The Swiss Watch Blog – Gruyeres, Switzerland

Swiss San Francisco

When we were out on Neuchâtel Fun Day, we made a stop in La Chaux des Fonds as S was hosting two architecture students for the week, just prior to them returning from their studies abroad.   She wanted to show them another side of Switzerland and figured they’d like to see a few of Le Corbusier’s early designs.  Le Corbusier is a famous Swiss architect (I didn’t know either).    He happened to grow up in this city which is also a UNESCO world heritage city, for mechanical watch-making.

We visited both houses and drove around the city.

What was far more interesting to me in this Swiss city was the grid system.  S had noted that in addition to Le Corbusier and watch-making, that it was notorious for its checkerboard grid plan.

This is very uncommon in Switzerland.  Usually the roads cling to the shape of mountains, creating lots of curvy roads.  This makes it hard to drive in Swiss cities, with crazy intersections.  Especially when you add trams.  And bikes.  At angles.  Not that I know (since I can’t drive a stick), I just observe Gabe and my friends struggle with the traffic pattern.   If you haven’t read A’s Driving Handbook, you should.

Typical Swiss cities, like Neuchâtel, which we saw earlier in the day have more windy roads

However, La Chaux de Fonds is perfectly gridded and linear.  And, it is not flat all all.

Look at how the streets resemble San Francisco*!   As I mentioned, you don’t get these views in other Swiss cities because of the curve factor.

The hills

The next week, I told my physio that we went to La Chaux des Fonds with a group of friends.  He understood better when I mentioned the architecture thing.  He chuckled when I said I now called it “Swiss San Francisco”.

*In no way did the city & people resemble San Francisco except for the streets.   No bohemian vibe.  No bowls of chowder.     No adorable noisy seals.   And probably no nightlife.   Although I bet La Chaux des Fonds might rival Ghiradelli on chocolate….

Gratitude Friday: Mothers

This week, we are grateful for our Moms.

My mom and me, just over one year ago

It’s not just because its Mother’s Day on Sunday.   Actually they do celebrate this holiday here in Switzerland, Fête des Mères.    The cards read, “Bonne fête, Maman!”   To learn more about what countries have Mother’s Day and when, wikipedia has a handy reference.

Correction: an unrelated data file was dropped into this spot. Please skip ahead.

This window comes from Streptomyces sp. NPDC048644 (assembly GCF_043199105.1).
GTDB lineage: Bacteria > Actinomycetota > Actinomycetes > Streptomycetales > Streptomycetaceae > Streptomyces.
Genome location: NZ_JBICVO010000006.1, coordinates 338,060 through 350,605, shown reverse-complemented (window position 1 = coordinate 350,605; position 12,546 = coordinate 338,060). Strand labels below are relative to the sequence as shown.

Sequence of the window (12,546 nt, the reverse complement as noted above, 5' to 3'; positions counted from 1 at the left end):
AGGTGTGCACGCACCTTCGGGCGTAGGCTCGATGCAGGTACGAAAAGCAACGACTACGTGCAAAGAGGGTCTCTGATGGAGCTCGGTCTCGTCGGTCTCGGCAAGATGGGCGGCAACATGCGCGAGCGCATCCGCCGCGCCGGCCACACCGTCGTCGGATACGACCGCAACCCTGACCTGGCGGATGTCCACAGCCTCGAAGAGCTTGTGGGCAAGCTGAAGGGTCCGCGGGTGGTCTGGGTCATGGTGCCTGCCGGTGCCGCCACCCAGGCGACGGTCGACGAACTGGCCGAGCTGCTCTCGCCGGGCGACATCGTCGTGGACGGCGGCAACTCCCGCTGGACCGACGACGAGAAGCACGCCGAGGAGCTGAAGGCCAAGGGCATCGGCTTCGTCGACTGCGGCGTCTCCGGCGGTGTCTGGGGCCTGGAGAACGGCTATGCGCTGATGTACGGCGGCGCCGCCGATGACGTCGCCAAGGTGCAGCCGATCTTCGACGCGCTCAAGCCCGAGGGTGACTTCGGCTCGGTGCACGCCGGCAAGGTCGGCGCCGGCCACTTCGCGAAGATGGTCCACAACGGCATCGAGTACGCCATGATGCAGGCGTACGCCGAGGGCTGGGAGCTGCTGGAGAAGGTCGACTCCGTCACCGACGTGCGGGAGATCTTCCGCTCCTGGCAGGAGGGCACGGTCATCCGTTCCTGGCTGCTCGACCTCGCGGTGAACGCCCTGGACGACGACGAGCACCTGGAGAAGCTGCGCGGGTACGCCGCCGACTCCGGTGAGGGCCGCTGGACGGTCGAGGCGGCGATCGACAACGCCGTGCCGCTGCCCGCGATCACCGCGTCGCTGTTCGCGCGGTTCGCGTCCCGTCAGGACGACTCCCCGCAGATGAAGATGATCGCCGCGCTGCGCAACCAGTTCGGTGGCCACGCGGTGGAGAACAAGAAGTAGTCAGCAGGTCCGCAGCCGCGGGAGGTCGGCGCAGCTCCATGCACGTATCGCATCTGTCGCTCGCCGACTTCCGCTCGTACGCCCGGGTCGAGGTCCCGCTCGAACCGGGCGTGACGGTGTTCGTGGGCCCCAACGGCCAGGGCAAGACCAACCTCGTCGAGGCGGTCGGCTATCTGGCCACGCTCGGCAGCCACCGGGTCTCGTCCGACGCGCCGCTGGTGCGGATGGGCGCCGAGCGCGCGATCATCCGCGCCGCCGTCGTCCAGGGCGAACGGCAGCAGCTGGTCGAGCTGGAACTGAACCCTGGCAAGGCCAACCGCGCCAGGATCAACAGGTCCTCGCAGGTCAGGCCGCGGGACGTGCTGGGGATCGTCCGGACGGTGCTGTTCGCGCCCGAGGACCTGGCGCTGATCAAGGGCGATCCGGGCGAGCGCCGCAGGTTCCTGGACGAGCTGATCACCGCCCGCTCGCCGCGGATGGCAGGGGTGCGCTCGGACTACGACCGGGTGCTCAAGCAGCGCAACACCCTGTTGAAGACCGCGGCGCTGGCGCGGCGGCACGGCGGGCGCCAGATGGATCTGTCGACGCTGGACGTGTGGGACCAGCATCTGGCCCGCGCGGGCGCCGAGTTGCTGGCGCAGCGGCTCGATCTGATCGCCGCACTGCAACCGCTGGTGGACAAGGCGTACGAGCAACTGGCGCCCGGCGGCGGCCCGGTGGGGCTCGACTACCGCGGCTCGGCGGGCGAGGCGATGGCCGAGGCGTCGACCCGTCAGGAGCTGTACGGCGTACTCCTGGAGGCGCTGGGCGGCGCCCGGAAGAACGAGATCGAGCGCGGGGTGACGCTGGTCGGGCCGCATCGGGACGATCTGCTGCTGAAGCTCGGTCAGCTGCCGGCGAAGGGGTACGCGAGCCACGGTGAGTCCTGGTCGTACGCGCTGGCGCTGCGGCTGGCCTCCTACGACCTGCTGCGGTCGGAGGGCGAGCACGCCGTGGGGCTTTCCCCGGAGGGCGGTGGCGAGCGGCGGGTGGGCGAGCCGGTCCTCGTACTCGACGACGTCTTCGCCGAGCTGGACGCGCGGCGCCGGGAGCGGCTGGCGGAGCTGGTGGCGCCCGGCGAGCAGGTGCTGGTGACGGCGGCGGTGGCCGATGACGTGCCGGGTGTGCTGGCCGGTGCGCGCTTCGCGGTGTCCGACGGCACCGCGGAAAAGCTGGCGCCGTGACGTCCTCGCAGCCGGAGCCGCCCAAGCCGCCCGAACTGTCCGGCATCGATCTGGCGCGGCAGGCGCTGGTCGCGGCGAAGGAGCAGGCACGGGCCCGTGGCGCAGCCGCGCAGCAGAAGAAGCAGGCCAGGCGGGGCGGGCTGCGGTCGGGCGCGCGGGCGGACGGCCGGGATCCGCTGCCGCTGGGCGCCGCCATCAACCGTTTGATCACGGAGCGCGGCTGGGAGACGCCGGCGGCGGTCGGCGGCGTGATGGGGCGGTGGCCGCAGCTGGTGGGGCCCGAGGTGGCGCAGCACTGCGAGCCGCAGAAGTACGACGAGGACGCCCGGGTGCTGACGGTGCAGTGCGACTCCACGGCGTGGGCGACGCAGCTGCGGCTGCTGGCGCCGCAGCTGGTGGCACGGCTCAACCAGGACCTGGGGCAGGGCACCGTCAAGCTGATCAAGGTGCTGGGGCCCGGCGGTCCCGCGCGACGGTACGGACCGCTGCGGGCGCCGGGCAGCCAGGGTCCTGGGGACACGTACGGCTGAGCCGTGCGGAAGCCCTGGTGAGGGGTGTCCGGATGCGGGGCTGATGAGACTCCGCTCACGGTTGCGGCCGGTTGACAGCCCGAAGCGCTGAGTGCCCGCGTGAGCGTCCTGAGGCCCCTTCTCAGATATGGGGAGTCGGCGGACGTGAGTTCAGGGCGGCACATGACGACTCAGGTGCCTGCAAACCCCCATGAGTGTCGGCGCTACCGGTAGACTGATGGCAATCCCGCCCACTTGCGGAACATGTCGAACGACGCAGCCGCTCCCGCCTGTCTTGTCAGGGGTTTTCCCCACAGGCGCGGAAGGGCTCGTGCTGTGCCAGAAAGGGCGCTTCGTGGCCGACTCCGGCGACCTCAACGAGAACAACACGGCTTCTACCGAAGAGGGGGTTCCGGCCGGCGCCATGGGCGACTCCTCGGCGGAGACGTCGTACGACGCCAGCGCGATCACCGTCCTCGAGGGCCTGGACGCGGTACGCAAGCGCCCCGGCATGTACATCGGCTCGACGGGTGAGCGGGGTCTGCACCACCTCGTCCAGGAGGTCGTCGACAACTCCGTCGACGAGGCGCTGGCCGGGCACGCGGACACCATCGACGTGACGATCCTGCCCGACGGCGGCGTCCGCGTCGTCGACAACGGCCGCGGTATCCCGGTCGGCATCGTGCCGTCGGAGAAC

Image courtesy of super toinette

Regarding mothers, we consider ourselves pretty lucky all year long.   For instance, all the things they did for us when we were young.   Also, all their contributions to make us who we are.  The list is endless.

Celebrating a birthday!  She handmade the Strawberry Shortcake cake!

I am grateful for my mom for:

–Instilling my creativity and helping encourage it

–Teaching me how to do things for myself and giving me boundaries.  I apologize for complaining about all the chores I had in high school.  And my curfew which happened to be the earliest out of anyone I knew!   However, I realized in college that every rule I had was for my own good.

–Generating a sense of empathy and awareness to be cognizant of with others

–Giving me wings – she was always supportive and encouraging no matter what path I took

I also find it is neat as time evolves that my mom has become more like a friend.

Gabe also wanted to share a few of the things he appreciates about this mom (known as Mama Mia on the blog).  This is what he wrote:

Gabe and his Mom.

The safe and supportive environment I felt while growing up (and still exists today)

–Her willingess to always listen…providing perspective while not judging.

–Keeping her three men in-check.  (though I think we could have handled that ourselves!)

–The endless generosity and love she showers on her family.

I also appreciate these things greatly because it contributed so much to his character and the person I love.

Thanks, Mama Mia!

Gabe got to see his Mom twice in April.   I get to see my Mom twice in June.   So we are pretty lucky that a world away, we can still see them on a fairly regular basis.  We know its hard to know we are in Europe, but we are thankful for their support and unconditional love they give us through this distance.

Gabe and his Mom, this past April, on the Swiss train. Don’t they resemble each other so much?

Also, when we are mentioning special matriarchal women, we can’t forget about this one:

Celebrating with Gabe’s grandma, July 4, 2010

So, thank you.  We appreciate all you have done for us.

Bonne fête and bon weekend!

Sunshine in Neuchâtel

I had been feeling a little glum lately – I think a combination of missing the U.S., friends, Gabe, and a little cabin fever from the rain and surgery recovery.    So, S invited me to join her, T and her two guests on an outing to Neuchâtel last Friday.